UK’s Boris Johnson hopes Rwanda visit will help people shed ‘condesdending attitudes’ | Inquirer News

UK’s Boris Johnson hopes Rwanda visit will help people shed ‘condesdending attitudes’

/ 11:29 AM June 23, 2022
UK’s Boris Johnson hopes Rwanda visit will help people shed ‘condesdending attitudes’

British Prime Minister Boris Johnson leaves 10 Downing Street to attend the weekly question time debate at the House of Commons, in London, Britain, June 22, 2022. REUTERS

LONDON — British Prime Minister Boris Johnson said he was looking forward to visiting Rwanda on Thursday to help people shed their “condescending attitudes” to Rwanda after criticism of the government’s plans to deport asylum seekers to the country.

Johnson will meet with Prince Charles in Kigali on Friday on the sidelines of a meeting of Commonwealth leaders, after media reports the heir to the throne privately described the government’s plans as “appalling”.


Earlier this year, Britain struck a 120 million pound ($147 million) partnership with Rwanda to deport asylum seekers to the East African country but the first such flight was halted last week by the European Court of Human Rights.

The plan has been criticized by opponents, charities, and religious leaders who say it is inhumane.


“It is an opportunity for us all to understand for ourselves, to understand what that partnership has to offer and what the Rwandans have to offer and to help others to shed their condescending attitudes to Rwanda and how that partnership may work,” he told reporters ahead of his flight.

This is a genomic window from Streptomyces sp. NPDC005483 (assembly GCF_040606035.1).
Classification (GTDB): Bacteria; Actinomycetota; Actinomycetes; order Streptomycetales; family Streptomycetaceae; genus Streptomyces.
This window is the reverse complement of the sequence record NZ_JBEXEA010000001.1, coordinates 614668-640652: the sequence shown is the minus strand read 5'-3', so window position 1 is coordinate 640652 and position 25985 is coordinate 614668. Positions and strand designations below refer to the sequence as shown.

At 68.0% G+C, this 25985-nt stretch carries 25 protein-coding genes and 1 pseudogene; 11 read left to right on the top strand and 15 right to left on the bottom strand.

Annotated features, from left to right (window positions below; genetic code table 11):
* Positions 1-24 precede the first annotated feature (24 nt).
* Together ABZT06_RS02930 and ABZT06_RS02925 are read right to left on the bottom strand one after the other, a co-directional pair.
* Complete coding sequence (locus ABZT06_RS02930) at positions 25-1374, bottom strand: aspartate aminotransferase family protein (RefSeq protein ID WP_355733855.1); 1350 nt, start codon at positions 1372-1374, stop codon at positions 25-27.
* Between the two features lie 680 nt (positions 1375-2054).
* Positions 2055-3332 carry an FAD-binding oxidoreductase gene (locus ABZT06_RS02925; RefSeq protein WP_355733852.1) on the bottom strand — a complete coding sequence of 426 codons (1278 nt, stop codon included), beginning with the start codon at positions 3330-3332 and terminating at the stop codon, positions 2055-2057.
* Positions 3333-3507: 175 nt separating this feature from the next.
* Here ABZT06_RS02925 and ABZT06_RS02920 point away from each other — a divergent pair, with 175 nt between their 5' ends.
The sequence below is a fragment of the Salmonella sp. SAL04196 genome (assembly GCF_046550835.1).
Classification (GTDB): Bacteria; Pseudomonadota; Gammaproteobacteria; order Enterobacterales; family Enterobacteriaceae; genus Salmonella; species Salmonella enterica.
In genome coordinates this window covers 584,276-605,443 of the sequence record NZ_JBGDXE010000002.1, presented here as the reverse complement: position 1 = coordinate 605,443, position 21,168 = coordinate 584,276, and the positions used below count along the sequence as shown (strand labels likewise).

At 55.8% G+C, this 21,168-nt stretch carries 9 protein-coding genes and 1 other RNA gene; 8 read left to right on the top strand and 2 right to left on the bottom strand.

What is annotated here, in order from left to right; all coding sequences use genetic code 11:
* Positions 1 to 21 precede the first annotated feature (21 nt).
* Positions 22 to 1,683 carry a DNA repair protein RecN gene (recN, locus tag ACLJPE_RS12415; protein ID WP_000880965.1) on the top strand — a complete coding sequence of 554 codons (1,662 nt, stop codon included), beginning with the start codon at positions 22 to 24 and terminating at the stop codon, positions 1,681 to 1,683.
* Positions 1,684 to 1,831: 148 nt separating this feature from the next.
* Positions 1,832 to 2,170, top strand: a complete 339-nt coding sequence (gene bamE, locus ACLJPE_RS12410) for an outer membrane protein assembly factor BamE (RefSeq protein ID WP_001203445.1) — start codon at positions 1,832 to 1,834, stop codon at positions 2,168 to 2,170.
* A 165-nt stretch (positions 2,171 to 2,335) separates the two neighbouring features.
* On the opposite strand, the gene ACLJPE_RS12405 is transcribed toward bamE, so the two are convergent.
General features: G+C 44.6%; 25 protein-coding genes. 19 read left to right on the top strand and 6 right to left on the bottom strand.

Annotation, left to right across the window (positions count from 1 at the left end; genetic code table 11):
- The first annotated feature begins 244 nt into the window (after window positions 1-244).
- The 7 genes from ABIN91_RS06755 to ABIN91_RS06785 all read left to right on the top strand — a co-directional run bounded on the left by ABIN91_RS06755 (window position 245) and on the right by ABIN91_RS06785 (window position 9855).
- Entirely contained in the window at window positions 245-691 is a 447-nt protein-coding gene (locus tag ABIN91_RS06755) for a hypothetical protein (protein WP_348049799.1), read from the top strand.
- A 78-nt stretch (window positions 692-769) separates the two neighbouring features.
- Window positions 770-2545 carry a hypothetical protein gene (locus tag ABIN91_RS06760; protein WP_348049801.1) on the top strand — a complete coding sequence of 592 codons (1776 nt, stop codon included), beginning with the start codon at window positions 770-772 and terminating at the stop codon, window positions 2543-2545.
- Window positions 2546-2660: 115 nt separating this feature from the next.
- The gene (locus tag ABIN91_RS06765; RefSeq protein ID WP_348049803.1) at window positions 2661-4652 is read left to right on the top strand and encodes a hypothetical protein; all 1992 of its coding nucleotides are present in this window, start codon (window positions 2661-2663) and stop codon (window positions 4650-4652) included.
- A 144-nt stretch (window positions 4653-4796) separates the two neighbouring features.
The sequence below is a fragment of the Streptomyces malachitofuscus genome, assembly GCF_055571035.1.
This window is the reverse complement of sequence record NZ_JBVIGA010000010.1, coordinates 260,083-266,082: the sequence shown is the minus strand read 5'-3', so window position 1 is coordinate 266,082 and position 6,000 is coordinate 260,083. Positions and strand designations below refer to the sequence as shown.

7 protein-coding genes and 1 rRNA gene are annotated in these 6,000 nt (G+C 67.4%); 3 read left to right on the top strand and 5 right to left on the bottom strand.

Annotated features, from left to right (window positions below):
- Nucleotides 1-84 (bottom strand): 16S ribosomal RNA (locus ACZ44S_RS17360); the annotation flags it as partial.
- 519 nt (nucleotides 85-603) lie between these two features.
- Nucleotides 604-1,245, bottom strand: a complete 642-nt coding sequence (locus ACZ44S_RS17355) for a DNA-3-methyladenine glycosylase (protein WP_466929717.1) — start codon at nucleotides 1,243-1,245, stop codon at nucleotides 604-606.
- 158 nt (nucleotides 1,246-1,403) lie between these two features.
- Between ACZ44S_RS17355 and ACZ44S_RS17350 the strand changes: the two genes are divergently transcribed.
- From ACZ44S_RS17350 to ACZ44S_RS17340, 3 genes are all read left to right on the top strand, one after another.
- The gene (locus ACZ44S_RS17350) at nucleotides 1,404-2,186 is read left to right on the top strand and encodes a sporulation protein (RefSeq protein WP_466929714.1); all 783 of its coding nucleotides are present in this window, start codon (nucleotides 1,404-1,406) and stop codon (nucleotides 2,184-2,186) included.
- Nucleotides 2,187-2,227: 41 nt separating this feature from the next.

Johnson said he would be talking to Rwandan President Paul Kagame about the partnership on Thursday.

Earlier this month two British newspapers reported that Charles had privately criticised the plans. Charles was concerned the controversial asylum policy would overshadow the Commonwealth meeting where he is representing his mother Queen Elizabeth, The Times said.

The government says the deal will stem the flow of dangerous cross-Channel trips and smash the business model of people-smuggling networks.

Asked about Charles’ purported comment, Johnson said: “I have no evidence for the assertion that you made … I can’t confirm that. I think the policy is sensible, measured.”

“I very much look forward to seeing (Charles)… but you would not expect me to comment on conversations that I may or may not have with him.”

($1 = 0.8154 pound)



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TAGS: Boris Johnson, Rwanda, UK
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